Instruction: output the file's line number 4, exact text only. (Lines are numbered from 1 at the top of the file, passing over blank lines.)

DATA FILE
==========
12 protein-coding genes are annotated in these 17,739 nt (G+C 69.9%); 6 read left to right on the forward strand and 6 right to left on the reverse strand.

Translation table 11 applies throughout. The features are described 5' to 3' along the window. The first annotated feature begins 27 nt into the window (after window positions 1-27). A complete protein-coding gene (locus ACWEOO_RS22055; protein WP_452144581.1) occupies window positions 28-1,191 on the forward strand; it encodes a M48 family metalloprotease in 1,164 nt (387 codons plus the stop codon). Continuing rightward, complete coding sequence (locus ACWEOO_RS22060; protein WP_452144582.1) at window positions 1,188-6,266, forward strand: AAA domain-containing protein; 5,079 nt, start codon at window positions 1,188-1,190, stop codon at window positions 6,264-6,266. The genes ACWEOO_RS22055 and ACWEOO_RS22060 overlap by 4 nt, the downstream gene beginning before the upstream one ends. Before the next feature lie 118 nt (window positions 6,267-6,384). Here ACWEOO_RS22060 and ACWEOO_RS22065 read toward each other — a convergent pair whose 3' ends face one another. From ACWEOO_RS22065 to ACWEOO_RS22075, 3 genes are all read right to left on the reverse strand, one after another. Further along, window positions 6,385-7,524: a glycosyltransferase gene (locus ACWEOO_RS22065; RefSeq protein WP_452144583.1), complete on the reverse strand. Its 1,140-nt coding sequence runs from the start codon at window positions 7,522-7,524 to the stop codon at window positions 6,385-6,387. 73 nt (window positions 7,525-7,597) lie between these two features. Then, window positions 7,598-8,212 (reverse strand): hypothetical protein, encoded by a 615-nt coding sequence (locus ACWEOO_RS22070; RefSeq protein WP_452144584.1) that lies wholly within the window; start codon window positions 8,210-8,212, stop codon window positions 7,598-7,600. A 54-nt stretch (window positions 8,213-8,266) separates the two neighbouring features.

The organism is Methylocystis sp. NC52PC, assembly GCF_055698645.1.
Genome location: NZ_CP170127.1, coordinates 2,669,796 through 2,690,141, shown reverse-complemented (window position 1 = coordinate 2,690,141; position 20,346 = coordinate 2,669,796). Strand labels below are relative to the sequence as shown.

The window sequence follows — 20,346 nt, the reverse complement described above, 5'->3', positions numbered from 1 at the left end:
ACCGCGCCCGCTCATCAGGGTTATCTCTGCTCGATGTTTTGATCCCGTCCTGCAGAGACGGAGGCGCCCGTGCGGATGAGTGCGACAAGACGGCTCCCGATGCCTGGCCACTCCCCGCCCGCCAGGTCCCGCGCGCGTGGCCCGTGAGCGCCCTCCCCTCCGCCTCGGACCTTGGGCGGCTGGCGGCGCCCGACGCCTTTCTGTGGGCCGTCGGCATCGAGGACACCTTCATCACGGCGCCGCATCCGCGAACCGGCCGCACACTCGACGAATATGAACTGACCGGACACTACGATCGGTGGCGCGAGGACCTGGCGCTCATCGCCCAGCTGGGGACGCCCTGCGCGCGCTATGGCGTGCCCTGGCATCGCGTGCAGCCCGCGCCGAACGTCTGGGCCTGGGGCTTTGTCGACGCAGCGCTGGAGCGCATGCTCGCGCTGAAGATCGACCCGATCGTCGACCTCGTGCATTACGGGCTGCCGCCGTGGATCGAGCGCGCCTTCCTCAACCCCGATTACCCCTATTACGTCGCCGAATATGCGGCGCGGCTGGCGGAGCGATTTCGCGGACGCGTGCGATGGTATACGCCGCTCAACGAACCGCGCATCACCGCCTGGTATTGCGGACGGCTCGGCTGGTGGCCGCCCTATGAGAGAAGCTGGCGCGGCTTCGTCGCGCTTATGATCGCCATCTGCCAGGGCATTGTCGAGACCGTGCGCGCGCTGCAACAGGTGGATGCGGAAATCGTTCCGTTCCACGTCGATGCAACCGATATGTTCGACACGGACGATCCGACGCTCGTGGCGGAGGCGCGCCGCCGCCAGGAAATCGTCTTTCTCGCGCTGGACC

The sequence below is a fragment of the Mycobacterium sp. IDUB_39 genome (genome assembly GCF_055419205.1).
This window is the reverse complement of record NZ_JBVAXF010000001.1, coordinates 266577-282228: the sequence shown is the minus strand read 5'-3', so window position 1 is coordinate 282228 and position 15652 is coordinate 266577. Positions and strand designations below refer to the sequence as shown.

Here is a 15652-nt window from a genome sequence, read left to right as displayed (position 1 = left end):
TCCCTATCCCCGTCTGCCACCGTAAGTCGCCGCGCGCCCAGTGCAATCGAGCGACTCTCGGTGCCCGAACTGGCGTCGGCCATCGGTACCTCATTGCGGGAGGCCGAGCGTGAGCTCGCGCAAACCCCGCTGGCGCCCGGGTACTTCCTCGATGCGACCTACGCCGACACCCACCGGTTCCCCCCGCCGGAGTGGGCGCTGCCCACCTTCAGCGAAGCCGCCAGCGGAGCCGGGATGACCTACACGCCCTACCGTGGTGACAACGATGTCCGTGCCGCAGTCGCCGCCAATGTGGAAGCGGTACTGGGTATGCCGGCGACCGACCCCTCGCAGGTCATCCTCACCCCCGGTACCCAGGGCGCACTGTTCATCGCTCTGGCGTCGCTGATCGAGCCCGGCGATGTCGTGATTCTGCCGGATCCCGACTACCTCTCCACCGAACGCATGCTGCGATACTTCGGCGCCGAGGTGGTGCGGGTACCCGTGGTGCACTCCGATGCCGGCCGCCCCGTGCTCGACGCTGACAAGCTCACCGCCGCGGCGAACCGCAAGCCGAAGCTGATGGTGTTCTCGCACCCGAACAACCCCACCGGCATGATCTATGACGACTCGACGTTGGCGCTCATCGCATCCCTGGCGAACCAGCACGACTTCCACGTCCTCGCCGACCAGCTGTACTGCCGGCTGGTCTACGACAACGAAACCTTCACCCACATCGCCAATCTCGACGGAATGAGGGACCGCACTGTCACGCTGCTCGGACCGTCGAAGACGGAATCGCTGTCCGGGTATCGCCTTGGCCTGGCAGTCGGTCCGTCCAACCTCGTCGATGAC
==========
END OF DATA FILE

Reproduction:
Genome location: NZ_CP170127.1, coordinates 2,669,796 through 2,690,141, shown reverse-complemented (window position 1 = coordinate 2,690,141; position 20,346 = coordinate 2,669,796). Strand labels below are relative to the sequence as shown.